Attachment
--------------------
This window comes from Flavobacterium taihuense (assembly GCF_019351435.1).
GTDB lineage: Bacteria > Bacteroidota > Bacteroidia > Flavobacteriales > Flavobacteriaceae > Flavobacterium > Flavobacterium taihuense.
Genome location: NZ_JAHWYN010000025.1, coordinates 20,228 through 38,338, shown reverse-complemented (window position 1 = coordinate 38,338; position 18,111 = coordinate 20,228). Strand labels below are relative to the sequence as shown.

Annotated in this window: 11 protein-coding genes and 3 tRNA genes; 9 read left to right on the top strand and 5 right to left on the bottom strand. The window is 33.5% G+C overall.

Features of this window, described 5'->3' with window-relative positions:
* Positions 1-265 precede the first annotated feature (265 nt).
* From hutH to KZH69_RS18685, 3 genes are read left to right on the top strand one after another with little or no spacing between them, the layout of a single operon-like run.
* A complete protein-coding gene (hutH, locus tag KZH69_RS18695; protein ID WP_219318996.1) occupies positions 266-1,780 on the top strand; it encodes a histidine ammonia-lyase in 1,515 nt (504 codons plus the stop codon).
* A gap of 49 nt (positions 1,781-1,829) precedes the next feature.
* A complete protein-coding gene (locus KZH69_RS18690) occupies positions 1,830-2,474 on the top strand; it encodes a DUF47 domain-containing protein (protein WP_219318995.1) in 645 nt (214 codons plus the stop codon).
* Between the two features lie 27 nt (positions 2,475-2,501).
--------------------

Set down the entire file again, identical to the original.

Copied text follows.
This window comes from Flavobacterium taihuense (assembly GCF_019351435.1).
GTDB lineage: Bacteria > Bacteroidota > Bacteroidia > Flavobacteriales > Flavobacteriaceae > Flavobacterium > Flavobacterium taihuense.
Genome location: NZ_JAHWYN010000025.1, coordinates 20,228 through 38,338, shown reverse-complemented (window position 1 = coordinate 38,338; position 18,111 = coordinate 20,228). Strand labels below are relative to the sequence as shown.

Annotated in this window: 11 protein-coding genes and 3 tRNA genes; 9 read left to right on the top strand and 5 right to left on the bottom strand. The window is 33.5% G+C overall.

Features of this window, described 5'->3' with window-relative positions:
* Positions 1-265 precede the first annotated feature (265 nt).
* From hutH to KZH69_RS18685, 3 genes are read left to right on the top strand one after another with little or no spacing between them, the layout of a single operon-like run.
* A complete protein-coding gene (hutH, locus tag KZH69_RS18695; protein ID WP_219318996.1) occupies positions 266-1,780 on the top strand; it encodes a histidine ammonia-lyase in 1,515 nt (504 codons plus the stop codon).
* A gap of 49 nt (positions 1,781-1,829) precedes the next feature.
* A complete protein-coding gene (locus KZH69_RS18690) occupies positions 1,830-2,474 on the top strand; it encodes a DUF47 domain-containing protein (protein WP_219318995.1) in 645 nt (214 codons plus the stop codon).
* Between the two features lie 27 nt (positions 2,475-2,501).